An over-the-shoulder shot of a man looking at a room through an electronic tablet. The room in the background is empty, but the room on the tablet screen is covered in a grid, with a couch, rug, coffee table, chair, lamp and wall art projected via augmented reality.
Augmented reality (AR) programs have uses in furniture and decor sales. Businesses in these industries can use AR to show customers how a certain purchase will look in their home. — Getty Images/gorodenkoff

While the terms “augmented reality” (AR) and “virtual reality” (VR) are sometimes used interchangeably, there are important distinctions to make between these two very different technological advancements. As smartphones, headsets and other technologies advance in AR and VR, here’s what you need to know to spot the differences.

What is augmented reality?

Augmented reality (AR) allows us to see the world in front of us, either through a smartphone, headsets or smart glasses, with an overlay of digital augmentation. For example, cartoon characters or fantasy creatures can be seen socializing and blending in with the real world. The Pokemon Go app is a popular example of AR where users can use their smartphones to collect and battle Pokemon in their real-world environment. Furniture retailers like Ikea and Amazon also have augmented reality functions that place pieces of furniture and decor in your home so you can see what it looks like in real time.

[Read more: How Augmented Reality is Driving the Evolution of Brands]

What is virtual reality?

Virtual reality (VR) is the ability to view an entirely virtual world through a VR headset or head-mounted display. These simulations involve as many senses as possible in the experience to completely immerse the user in a virtual world. Users are able to interact with 3D worlds through commands or controls on VR systems.

With AR, the user has the ability to dictate the real world. On the other hand, VR users are restrained by the system’s creations.

What’s the difference between AR and VR?

AR and VR are forms of extended reality (XR) and differ from one another from their uses to how they work. Here are the differences between AR and VR.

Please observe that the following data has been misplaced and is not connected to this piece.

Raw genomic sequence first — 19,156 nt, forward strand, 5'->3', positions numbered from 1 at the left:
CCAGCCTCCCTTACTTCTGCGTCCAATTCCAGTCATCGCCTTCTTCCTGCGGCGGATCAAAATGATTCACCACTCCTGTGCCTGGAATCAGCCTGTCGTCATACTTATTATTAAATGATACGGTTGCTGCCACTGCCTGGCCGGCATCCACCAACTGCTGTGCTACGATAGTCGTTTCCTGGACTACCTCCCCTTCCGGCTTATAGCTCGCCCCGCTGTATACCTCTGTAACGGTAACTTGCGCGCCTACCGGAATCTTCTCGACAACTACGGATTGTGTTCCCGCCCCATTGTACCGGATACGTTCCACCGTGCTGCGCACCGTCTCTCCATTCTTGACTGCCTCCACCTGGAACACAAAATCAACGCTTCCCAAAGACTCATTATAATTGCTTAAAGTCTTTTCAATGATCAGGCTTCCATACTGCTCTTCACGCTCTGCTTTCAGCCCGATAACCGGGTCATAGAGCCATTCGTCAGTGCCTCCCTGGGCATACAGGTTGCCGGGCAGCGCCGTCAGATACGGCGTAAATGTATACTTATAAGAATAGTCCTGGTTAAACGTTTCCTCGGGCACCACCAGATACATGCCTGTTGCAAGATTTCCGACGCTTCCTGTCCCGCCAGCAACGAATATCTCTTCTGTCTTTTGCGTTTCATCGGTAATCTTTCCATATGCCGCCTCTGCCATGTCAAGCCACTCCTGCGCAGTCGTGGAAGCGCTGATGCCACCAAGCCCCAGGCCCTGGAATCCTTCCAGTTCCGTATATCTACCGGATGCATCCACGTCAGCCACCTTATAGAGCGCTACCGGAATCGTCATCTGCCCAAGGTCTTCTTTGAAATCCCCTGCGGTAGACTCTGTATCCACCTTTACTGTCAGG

Businesses can utilize AR by allowing customers to “try before they buy.” They can see a version of a business’s products and services including hair colors, clothing and jewelry through a lens of augmented reality. AR gives customers the chance to see if a product is right for them, cutting down on the number of returns and costly shipping methods for businesses. AR can also be used to teach 3D anatomy to medical students or in tourism for users to enjoy a self-guided tour.

VR has its own uses that can further a business’s success. As the pandemic moves the world more toward virtual connections, VR can be used to create virtual meetings or rooms for customers to mingle, get to know the layout of a brick-and-mortar store or allow them to virtually test out a new product. VR can also support mental health through exposure therapy as well as create learning opportunities in the education field.

[Read more: Augmented and Virtual Reality: Uses for Small Businesses]

Software needed

VR requires a headset that’s connected to the simulated digital platform while AR only requires a smartphone to see the XR. VR headsets use six-degrees-of-freedom (6DOF) motion tracking, meaning that not only are users able to see in all directions, they can sense themselves moving as well. AR can utilize either 6DOF or three-degrees-of-freedom (3DOF) motion tracking. Some more advanced systems may need 6DOF to pinpoint your location so the 3D images are consistent in both the XR and true reality.


With AR, the user has the ability to dictate the real world. On the other hand, VR users are restrained by the system’s creations and settings created by developers. When a user puts on a VR headset, their brains aren’t able to distinguish between the virtual reality they’re currently in and the real world. This allows the user to be completely immersed in the VR experience. AR is more limited in this respect because the XR must be seen and interacted with on a screen such as a smartphone.

A happy medium: mixed reality

Mixed reality is a combination of both the sensory experience from VR and the connection between XR and the real world from AR. In a mixed reality, users are able to interact with both real-world experiences and perceived conditions created through an extended reality. A mixed reality is seen through headsets including holographic devices and immersive devices. Mixed reality devices give users a heightened gaming or movie experience. They have real-world applications as well, such as allowing surgeons to remotely remove tumors in the human body. Mixed reality can also be used in the automotive, education and engineering fields.

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